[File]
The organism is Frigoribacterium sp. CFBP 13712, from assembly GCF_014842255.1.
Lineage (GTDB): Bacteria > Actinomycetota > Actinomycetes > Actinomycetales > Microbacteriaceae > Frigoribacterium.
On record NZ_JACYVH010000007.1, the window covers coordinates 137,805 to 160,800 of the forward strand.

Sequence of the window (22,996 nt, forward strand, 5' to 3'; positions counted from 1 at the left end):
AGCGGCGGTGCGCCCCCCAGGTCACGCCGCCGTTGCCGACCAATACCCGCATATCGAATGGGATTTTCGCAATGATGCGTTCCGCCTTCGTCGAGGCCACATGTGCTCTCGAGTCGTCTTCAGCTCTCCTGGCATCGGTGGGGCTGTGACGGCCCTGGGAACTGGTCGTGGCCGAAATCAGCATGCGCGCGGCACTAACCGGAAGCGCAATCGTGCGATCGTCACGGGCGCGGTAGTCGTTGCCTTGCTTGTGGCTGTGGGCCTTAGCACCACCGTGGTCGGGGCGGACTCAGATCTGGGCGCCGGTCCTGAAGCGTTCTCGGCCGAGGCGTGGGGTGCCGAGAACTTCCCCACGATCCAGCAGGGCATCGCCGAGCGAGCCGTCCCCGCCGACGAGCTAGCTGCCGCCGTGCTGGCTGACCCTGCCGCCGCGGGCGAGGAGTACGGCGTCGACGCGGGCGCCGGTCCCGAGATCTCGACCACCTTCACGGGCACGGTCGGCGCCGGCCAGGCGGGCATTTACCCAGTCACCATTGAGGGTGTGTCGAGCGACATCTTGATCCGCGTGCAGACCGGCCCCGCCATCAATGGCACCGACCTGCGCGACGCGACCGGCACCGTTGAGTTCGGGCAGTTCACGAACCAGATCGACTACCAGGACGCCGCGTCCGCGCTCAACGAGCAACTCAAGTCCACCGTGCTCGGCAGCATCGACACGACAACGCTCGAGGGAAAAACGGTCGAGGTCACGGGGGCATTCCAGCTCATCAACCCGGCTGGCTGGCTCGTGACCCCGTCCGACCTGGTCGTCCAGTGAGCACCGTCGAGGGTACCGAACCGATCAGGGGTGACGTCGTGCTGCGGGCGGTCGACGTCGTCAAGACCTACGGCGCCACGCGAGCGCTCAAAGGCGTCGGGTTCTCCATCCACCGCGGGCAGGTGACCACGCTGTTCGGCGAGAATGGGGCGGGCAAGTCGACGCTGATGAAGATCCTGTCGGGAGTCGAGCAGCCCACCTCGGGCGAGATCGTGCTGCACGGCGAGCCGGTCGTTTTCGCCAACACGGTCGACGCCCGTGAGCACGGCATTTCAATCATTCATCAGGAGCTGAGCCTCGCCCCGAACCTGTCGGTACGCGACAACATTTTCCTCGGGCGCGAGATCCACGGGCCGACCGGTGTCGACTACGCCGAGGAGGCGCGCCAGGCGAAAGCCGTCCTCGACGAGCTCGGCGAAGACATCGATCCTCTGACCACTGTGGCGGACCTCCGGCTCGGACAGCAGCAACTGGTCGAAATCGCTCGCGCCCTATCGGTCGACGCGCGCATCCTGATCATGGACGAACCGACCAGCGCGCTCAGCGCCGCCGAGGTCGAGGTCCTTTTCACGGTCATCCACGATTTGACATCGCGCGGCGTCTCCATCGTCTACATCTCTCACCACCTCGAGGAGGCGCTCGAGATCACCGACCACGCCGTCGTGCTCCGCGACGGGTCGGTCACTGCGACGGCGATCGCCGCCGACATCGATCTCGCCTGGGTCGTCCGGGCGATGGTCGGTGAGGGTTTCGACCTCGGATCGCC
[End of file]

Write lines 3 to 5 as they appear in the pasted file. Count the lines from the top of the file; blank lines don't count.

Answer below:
On record NZ_JACYVH010000007.1, the window covers coordinates 137,805 to 160,800 of the forward strand.

Sequence of the window (22,996 nt, forward strand, 5' to 3'; positions counted from 1 at the left end):
AGCGGCGGTGCGCCCCCCAGGTCACGCCGCCGTTGCCGACCAATACCCGCATATCGAATGGGATTTTCGCAATGATGCGTTCCGCCTTCGTCGAGGCCACATGTGCTCTCGAGTCGTCTTCAGCTCTCCTGGCATCGGTGGGGCTGTGACGGCCCTGGGAACTGGTCGTGGCCGAAATCAGCATGCGCGCGGCACTAACCGGAAGCGCAATCGTGCGATCGTCACGGGCGCGGTAGTCGTTGCCTTGCTTGTGGCTGTGGGCCTTAGCACCACCGTGGTCGGGGCGGACTCAGATCTGGGCGCCGGTCCTGAAGCGTTCTCGGCCGAGGCGTGGGGTGCCGAGAACTTCCCCACGATCCAGCAGGGCATCGCCGAGCGAGCCGTCCCCGCCGACGAGCTAGCTGCCGCCGTGCTGGCTGACCCTGCCGCCGCGGGCGAGGAGTACGGCGTCGACGCGGGCGCCGGTCCCGAGATCTCGACCACCTTCACGGGCACGGTCGGCGCCGGCCAGGCGGGCATTTACCCAGTCACCATTGAGGGTGTGTCGAGCGACATCTTGATCCGCGTGCAGACCGGCCCCGCCATCAATGGCACCGACCTGCGCGACGCGACCGGCACCGTTGAGTTCGGGCAGTTCACGAACCAGATCGACTACCAGGACGCCGCGTCCGCGCTCAACGAGCAACTCAAGTCCACCGTGCTCGGCAGCATCGACACGACAACGCTCGAGGGAAAAACGGTCGAGGTCACGGGGGCATTCCAGCTCATCAACCCGGCTGGCTGGCTCGTGACCCCGTCCGACCTGGTCGTCCAGTGAGCACCGTCGAGGGTACCGAACCGATCAGGGGTGACGTCGTGCTGCGGGCGGTCGACGTCGTCAAGACCTACGGCGCCACGCGAGCGCTCAAAGGCGTCGGGTTCTCCATCCACCGCGGGCAGGTGACCACGCTGTTCGGCGAGAATGGGGCGGGCAAGTCGACGCTGATGAAGATCCTGTCGGGAGTCGAGCAGCCCACCTCGGGCGAGATCGTGCTGCACGGCGAGCCGGTCGTTTTCGCCAACACGGTCGACGCCCGTGAGCACGGCATTTCAATCATTCATCAGGAGCTGAGCCTCGCCCCGAACCTGTCGGTACGCGACAACATTTTCCTCGGGCGCGAGATCCACGGGCCGACCGGTGTCGACTACGCCGAGGAGGCGCGCCAGGCGAAAGCCGTCCTCGACGAGCTCGGCGAAGACATCGATCCTCTGACCACTGTGGCGGACCTCCGGCTCGGACAGCAGCAACTGGTCGAAATCGCTCGCGCCCTATCGGTCGACGCGCGCATCCTGATCATGGACGAACCGACCAGCGCGCTCAGCGCCGCCGAGGTCGAGGTCCTTTTCACGGTCATCCACGATTTGACATCGCGCGGCGTCTCCATCGTCTACATCTCTCACCACCTCGAGGAGGCGCTCGAGATCACCGACCACGCCGTCGTGCTCCGCGACGGGTCGGTCACTGCGACGGCGATCGCCGCCGACATCGATCTCGCCTGGGTCGTCCGGGCGATGGTCGGTGAGGGTTTCGACCTCGGATCGCC